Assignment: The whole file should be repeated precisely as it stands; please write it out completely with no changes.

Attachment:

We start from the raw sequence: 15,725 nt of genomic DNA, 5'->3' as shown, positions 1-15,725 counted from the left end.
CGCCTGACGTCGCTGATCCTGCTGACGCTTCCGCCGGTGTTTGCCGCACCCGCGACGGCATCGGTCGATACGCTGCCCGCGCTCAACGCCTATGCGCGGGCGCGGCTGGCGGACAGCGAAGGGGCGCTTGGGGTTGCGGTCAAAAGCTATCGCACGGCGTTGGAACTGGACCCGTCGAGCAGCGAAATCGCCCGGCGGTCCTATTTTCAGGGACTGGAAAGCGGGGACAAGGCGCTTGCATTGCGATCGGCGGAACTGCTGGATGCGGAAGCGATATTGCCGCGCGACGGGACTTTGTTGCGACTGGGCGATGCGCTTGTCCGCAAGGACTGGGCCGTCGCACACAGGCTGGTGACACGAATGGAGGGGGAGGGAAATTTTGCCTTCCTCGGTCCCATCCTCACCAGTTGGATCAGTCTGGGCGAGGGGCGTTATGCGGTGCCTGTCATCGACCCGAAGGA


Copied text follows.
We start from the raw sequence: 15,725 nt of genomic DNA, 5'->3' as shown, positions 1-15,725 counted from the left end.
CGCCTGACGTCGCTGATCCTGCTGACGCTTCCGCCGGTGTTTGCCGCACCCGCGACGGCATCGGTCGATACGCTGCCCGCGCTCAACGCCTATGCGCGGGCGCGGCTGGCGGACAGCGAAGGGGCGCTTGGGGTTGCGGTCAAAAGCTATCGCACGGCGTTGGAACTGGACCCGTCGAGCAGCGAAATCGCCCGGCGGTCCTATTTTCAGGGACTGGAAAGCGGGGACAAGGCGCTTGCATTGCGATCGGCGGAACTGCTGGATGCGGAAGCGATATTGCCGCGCGACGGGACTTTGTTGCGACTGGGCGATGCGCTTGTCCGCAAGGACTGGGCCGTCGCACACAGGCTGGTGACACGAATGGAGGGGGAGGGAAATTTTGCCTTCCTCGGTCCCATCCTCACCAGTTGGATCAGTCTGGGCGAGGGGCGTTATGCGGTGCCTGTCATCGACCCGAAGGA